4. There are also MinGW distributions which already include pre-built Boost binaries: - http://nuwen.net/mingw.html - https://msys2.github.io/ Perhaps it would be easier to use one of these?   Alternatively, in case you only want ASIO, there's also a standalone (non-Boost) version only requiring a C++11 compiler: http://think-async.com/
  5. TL;DR - unless you've been telling everyone that you're the greatest software engineer who's ever lived, you should never feel like that.   . . .   +1!   To add to that: - Egoless Programming: http://blog.codinghorror.com/egoless-programming-you-are-not-your-job/ - You Are Not Your Code: http://www.hanselman.com/blog/YouAreNotYourCode.aspx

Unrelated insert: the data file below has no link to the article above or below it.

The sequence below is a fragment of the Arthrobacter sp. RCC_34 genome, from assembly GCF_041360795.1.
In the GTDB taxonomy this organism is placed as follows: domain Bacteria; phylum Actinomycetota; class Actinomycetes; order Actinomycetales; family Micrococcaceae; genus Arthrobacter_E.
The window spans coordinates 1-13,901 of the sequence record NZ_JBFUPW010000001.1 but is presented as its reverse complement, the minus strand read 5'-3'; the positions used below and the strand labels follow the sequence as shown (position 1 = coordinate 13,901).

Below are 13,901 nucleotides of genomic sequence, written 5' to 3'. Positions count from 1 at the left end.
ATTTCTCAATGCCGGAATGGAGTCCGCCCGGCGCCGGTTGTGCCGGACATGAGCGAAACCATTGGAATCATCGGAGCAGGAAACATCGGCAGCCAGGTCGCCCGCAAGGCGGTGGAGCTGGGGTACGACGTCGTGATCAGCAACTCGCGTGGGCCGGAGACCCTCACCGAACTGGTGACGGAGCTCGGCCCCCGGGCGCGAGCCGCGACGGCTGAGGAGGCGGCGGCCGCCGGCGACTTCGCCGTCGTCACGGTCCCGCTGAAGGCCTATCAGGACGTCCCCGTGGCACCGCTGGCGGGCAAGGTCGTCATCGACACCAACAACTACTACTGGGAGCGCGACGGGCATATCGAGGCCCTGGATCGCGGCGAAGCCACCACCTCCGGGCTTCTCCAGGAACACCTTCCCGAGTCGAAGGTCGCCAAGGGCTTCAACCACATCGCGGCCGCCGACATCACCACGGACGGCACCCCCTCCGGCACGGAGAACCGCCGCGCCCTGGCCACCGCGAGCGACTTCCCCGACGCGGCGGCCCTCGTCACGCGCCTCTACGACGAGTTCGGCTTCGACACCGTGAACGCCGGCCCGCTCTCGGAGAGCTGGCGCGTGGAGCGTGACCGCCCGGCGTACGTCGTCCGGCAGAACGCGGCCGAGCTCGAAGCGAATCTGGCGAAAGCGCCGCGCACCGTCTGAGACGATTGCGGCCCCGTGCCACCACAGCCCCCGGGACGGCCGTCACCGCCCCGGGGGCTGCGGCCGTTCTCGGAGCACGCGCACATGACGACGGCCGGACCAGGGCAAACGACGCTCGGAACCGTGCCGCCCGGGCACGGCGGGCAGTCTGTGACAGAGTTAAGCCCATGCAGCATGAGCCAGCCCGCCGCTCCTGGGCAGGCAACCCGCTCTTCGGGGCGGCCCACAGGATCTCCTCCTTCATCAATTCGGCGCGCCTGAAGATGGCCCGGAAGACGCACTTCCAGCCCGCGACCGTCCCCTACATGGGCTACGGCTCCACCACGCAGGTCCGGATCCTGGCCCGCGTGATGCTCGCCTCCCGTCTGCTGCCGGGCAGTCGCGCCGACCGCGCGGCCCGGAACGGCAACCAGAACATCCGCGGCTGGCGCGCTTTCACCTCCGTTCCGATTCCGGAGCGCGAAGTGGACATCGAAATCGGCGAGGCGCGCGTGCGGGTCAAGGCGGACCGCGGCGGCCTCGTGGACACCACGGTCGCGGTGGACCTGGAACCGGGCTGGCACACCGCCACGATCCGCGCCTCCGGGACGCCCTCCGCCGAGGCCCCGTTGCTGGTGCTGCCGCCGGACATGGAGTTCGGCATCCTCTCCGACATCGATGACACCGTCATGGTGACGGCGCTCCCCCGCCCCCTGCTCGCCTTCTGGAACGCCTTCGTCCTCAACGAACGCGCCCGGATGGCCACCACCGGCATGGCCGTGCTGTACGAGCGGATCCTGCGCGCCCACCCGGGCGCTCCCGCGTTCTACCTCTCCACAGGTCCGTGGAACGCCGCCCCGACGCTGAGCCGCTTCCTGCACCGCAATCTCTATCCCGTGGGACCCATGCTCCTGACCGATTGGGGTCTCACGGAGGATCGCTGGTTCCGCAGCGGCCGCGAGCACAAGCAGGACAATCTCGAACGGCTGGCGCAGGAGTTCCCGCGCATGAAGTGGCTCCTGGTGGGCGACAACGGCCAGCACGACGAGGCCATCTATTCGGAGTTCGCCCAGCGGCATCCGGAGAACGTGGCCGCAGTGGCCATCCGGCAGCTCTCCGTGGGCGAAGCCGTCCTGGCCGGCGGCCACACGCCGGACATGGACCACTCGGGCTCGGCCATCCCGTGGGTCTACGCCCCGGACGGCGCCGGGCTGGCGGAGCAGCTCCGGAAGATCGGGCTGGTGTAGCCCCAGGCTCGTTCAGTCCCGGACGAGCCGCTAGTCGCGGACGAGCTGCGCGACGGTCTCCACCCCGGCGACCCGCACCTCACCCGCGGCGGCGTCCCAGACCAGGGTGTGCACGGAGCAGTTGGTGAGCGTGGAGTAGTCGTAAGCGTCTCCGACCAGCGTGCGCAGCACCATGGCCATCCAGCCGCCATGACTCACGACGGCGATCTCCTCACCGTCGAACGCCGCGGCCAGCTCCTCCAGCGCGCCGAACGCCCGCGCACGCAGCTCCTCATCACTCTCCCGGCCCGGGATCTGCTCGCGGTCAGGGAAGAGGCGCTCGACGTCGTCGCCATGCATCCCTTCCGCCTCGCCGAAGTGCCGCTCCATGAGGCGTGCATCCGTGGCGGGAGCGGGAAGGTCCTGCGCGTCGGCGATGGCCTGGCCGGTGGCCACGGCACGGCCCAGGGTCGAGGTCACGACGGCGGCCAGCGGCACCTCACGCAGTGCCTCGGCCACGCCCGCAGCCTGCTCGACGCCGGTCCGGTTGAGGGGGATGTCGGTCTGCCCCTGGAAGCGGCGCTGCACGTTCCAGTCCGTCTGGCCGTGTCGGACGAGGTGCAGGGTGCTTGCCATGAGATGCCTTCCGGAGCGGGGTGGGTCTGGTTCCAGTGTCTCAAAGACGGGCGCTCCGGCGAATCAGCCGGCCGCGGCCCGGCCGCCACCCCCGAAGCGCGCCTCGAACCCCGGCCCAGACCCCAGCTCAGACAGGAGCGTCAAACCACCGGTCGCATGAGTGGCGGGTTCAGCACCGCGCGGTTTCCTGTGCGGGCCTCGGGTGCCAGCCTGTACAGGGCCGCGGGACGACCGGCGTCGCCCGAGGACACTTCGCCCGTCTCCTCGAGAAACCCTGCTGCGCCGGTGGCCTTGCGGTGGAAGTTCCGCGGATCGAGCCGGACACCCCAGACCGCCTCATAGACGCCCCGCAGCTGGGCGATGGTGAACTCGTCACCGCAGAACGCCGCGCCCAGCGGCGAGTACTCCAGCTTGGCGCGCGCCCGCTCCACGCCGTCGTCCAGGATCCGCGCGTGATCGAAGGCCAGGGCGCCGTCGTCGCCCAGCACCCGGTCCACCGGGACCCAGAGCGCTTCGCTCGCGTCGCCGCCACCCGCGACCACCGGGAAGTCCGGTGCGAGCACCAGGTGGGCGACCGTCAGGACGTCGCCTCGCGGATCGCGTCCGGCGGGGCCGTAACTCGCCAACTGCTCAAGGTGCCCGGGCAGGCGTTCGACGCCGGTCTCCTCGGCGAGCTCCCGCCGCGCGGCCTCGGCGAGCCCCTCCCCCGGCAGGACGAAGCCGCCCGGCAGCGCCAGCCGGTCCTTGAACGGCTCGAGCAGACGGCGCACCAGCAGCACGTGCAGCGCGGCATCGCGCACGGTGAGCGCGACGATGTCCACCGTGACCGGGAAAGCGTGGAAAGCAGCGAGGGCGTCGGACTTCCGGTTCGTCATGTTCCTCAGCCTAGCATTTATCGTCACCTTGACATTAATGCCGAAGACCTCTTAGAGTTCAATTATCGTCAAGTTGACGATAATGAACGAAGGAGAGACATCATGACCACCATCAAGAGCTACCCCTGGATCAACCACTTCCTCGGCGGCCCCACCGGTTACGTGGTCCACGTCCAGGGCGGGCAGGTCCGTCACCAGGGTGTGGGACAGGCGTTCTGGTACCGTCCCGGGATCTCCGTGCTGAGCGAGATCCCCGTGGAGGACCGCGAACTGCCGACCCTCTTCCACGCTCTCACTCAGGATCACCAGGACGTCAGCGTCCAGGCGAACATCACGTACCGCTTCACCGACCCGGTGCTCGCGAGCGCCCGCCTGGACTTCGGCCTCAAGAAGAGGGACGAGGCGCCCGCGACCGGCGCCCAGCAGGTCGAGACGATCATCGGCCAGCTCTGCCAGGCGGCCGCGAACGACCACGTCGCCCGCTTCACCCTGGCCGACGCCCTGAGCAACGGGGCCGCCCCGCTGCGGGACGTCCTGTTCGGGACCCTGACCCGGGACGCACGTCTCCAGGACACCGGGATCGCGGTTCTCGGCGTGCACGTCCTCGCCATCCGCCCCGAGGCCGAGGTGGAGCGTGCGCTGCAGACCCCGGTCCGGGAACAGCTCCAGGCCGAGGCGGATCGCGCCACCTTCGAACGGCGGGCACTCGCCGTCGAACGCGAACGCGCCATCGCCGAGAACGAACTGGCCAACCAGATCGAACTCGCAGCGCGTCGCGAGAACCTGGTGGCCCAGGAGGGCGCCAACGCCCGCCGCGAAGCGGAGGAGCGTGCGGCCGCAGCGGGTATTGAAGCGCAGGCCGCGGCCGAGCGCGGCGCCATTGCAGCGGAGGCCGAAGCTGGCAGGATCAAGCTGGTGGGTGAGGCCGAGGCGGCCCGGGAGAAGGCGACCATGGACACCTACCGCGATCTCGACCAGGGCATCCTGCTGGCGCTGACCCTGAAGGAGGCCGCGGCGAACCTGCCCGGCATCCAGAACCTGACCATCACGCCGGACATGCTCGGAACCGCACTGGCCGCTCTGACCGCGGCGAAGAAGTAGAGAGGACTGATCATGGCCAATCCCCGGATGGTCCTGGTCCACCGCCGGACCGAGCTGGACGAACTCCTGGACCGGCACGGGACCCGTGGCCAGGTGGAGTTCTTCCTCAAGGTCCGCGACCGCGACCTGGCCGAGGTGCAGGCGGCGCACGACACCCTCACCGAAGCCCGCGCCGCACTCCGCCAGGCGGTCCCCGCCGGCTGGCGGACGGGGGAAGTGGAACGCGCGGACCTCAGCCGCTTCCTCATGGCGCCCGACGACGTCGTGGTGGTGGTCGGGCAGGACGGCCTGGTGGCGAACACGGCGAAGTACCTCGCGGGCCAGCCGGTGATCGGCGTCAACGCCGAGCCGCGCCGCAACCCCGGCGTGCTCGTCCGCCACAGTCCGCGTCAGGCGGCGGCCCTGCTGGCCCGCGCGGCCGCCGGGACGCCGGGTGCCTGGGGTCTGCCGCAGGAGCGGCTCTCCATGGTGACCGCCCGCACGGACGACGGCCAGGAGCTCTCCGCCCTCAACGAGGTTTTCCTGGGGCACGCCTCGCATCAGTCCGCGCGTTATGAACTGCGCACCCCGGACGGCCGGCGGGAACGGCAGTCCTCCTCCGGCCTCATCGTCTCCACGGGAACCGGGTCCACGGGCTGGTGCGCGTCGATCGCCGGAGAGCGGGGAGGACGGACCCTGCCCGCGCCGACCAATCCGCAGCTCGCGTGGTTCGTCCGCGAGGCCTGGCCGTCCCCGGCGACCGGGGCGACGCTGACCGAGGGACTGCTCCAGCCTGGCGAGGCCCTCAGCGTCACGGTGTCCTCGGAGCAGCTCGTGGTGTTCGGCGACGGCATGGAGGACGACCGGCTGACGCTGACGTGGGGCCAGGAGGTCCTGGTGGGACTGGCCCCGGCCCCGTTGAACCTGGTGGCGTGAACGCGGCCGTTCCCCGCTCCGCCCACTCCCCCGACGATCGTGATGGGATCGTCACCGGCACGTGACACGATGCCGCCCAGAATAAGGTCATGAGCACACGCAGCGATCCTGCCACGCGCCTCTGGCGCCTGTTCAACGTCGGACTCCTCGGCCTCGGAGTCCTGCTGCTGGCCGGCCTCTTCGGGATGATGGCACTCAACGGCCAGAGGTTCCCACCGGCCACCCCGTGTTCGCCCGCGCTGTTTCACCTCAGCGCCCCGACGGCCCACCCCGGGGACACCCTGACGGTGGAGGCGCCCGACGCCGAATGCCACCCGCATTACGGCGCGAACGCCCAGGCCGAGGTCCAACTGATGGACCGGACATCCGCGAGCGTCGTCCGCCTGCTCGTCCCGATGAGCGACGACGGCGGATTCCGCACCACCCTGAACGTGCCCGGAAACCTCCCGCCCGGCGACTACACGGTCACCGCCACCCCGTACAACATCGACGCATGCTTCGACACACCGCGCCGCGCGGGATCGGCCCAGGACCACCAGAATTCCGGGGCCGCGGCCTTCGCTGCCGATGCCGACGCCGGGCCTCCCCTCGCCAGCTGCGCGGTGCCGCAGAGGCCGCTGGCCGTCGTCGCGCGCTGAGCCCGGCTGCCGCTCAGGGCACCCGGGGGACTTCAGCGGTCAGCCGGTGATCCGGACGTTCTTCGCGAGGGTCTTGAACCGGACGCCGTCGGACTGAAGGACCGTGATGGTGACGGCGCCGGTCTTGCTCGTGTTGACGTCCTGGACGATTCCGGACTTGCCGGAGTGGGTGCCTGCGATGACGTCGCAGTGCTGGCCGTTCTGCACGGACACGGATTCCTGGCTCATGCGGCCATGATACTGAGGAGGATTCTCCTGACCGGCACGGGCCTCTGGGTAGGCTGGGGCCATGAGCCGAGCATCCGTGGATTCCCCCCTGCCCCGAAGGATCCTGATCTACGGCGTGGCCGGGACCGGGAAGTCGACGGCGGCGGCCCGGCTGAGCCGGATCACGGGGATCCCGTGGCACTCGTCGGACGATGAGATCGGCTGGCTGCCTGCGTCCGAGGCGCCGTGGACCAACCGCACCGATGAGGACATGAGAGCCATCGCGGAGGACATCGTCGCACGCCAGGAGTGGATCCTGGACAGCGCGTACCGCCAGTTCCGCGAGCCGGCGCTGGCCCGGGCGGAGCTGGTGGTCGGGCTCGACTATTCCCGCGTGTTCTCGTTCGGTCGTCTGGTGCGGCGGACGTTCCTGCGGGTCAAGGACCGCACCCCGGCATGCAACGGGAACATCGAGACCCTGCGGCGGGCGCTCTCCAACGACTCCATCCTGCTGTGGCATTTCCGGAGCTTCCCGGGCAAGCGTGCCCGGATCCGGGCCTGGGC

6. Go with something recent -- i.e., targeting C++11/C++14; anything older is a waste of time, especially when learning. Even if you end up unlucky enough to be confined to maintaining legacy code, it's always easier to pick up older C++ coding style along the way if you already are familiar with the foundations of the language. And getting familiar with the foundations of the language is definitely easier starting with C++11.   Here's the official getting-started list: http://isocpp.org/get-started I think the recommendations there are 100% spot on, so I won't repeat them here. I can just say that personally I think "C++ Primer" may be the choice for you (and that's what I usually recommend to C++-is-not-my-first-programming-language programmers).   For more, see The Definitive C++ Book Guide and List: http://stackoverflow.com/questions/388242/the-definitive-c-book-guide-and-list   BTW, Scott Meyers is working on Effective Modern C++: http://scottmeyers.blogspot.com/2014/09/the-four-stages-of-doneness.html From the previews so far it definitely looks a great second/third C++ book to have.   Now, that's as far as the learning is concerned (worth emphasizing: you definitely need a book, IMHO you can't really learn much from the on-line references that won't be covered in a first chapter or two of a good book). Regarding the reference, worth bookmarking and revisiting as you learn along the way: http://cppreference.com/   For instance, sooner or later you'll need most of the algorithms listed here -- http://en.cppreference.com/w/cpp/algorithm -- it may save you quite some time to at least get familiarized with their existence, in order to avoid unnecessarily reimplementing the wheel :-)   Good luck!